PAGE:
These data collectively suggest that hSKI, a protein complex that is required for 3′-to-5′ RNA decay in yeast (Masison et al. 1995; Brown et al. 2000), associates with transcriptionally active genes via its interaction with the hPAF complex in the case of human cells. Notably, Exosome, the other complex that is required for RNA 3′–5′ decay, was also reported to be associated with transcriptionally active genes via its interaction with the transcription elongation factor Spt6 (Andrulis et al. 2002). Interestingly, Exosome occupies both the promoter and coding regions as well (Andrulis et al. 2002). Taken together, the human SKI complex shares many common features with the Exosome complex as both likely compose the 3′–5′ RNA decay machinery in higher eukaryotes, interact with transcription factors, and occupy transcriptionally active genes. Therefore, we suggest that the hSKI complex, together with the Exosome, likely regulate cotranscriptional events including mRNA quality control. That a portion of hSKI complex is present in the nucleus and that human-derived SKI and PAF complexes interact are distinct differences with the case in yeast. This may signify a novel additional function(s) for hPAF and hSKI complexes or that higher eukaryotes evolved to integrate transcription and surveillance more efficiently.

The PAF complex: elongation factor or modulator of RNA metabolism?

Several findings have demonstrated interactions between transcription elongation factors and either the yeast (Costa and Arndt 2000; Krogan et al. 2002; Squazzo et al. 2002) or the human PAF complexes (B. Zhu and D. Reinberg, unpubl.). Yet, Jaehning and coworkers found that the loss of the PAF complex in yeast does not alter the distribution of RNA polymerase II or transcription elongation factors such as Spt5 and Spt16 on transcriptionally active genes (Mueller et al. 2004). Moreover, although the PAF complex was detected in association with randomly selected active yeast genes (Pokholok et al. 2002), suggesting it has a general role in transcription, deletion of the PAF complex (or its subunits) in yeast and plants affected the expression of only a subset of genes (Porter et al. 2002; He et al. 2004; Oh et al. 2004). These observations collectively suggest that the PAF complex does not function as a classical elongation factor, despite the fact that PAF is associated with the transcriptionally active RNA polymerase II (Mueller et al. 2004; Sims et al. 2004). Our results and the previously published results with Exosome support the model that mRNA surveillance occurs “cotranscriptionally” rather than “post-transcriptionally.” We favor the hypothesis that the hPAF complex serves as a platform between RNA polymerase II and many other factors modulating RNA biogenesis, in essence modulating cotranscriptional events such as chromatin remodeling, chromatin modifications, mRNA maturation, and surveillance.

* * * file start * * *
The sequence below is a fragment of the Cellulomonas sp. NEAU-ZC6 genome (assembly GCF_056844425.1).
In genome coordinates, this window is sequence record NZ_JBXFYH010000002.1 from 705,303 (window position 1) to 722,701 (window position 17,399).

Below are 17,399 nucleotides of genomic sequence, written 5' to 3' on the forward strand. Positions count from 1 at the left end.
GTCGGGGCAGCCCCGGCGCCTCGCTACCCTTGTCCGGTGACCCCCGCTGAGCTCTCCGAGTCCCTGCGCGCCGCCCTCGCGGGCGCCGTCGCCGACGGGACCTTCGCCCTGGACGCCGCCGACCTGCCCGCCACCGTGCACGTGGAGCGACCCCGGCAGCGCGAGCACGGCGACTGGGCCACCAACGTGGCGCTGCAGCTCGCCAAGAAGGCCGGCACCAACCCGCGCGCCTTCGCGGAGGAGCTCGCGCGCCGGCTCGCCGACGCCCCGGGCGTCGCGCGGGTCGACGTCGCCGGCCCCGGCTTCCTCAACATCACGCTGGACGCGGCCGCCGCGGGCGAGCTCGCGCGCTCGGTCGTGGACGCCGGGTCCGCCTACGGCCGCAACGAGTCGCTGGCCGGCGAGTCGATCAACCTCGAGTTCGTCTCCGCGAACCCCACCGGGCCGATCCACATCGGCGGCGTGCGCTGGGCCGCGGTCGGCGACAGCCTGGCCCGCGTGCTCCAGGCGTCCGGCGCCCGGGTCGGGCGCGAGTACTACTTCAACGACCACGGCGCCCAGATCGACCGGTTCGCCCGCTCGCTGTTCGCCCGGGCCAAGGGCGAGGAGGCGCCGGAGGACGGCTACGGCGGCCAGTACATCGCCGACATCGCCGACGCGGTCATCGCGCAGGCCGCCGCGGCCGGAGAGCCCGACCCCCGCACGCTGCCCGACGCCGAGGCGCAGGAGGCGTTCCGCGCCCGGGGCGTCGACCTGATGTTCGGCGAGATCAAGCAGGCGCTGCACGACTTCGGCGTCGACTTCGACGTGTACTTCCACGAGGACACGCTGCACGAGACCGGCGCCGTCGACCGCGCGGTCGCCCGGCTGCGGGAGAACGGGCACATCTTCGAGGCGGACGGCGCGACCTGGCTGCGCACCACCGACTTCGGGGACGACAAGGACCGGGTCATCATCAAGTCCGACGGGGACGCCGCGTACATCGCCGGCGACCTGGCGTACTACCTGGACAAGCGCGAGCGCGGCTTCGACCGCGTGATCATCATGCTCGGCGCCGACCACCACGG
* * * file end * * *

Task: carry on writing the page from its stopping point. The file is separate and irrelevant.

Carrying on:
Materials and methods

Affinity purification of hRtf1 and the hPAF complex

M2 anti-Flag agarose (Sigma) was equilibrated with the same buffer used in nuclear extract preparation (20 mM Tris-HCl at pH 7.9, 1.5 mM MgCl2, 0.42 M NaCl, 0.2 mM PMSF) and then incubated with nuclear extract derived from various stable cell lines overnight at 4°C. The resin was washed with an excess amount of buffer C containing 0.5 M KCl plus 0.1% NP-40, and then eluted with buffer C containing 0.5 M KCl plus 0.1 mg/mL Flag peptide.


HeLa cell nuclear extracts were dialyzed against buffer C containing 0.1 M KCl, and then incubated with various antibodies cross-linked to protein A agarose. The resin was washed with an excess amount of buffer C containing 0.15 M KCl, and proteins were eluted with 0.1 M glycine-HCl at pH 2.5.


ChIP was performed according to the protocol described by Upstate. For every assay, cells were derived from approximately one confluent 15-cm plate.

RNAi knock-down for the hPAF complex

siRNAs targeting hSki8 and hCtr9 were purchased from Dharmacon. siRNAs were delivered using RNAiFect from QIAGEN according to the user manual.


HeLa cells along with monoclonal antibody B-5-1-2 against α-tubulin (Sigma) and affinity-purified rabbit polyclonal antibodies against hSki3, hSki8, and hPaf1 were used in the experiments.


We are grateful to Dr. Stephen Desiderio from the Department of Molecular Biology and Genetics, John Hopkins University School of Medicine, for kindly providing antibody against hCtr9/p150TSP. We thank the PGA antibody core center for biomedical inventions and University of Texas Southwestern Medical Center at Dallas for providing antibody against hCdc73. We thank Dr. Matthew Meyerson for communicating results before publication. We are gratefully to Dr. L.D. Vales for valuable comments on the manuscript. This study was supported by a grant from NIH (GM37120) and by the Howard Hughes Medical Institute (to D.R.) and by NCI Cancer Center Support Grant P30 CA08748 to P.T.


Supplemental material is available at http://www.genesdev.org.

Article and publication are at http://www.genesdev.org/cgi/doi/10.1101/gad.1292105.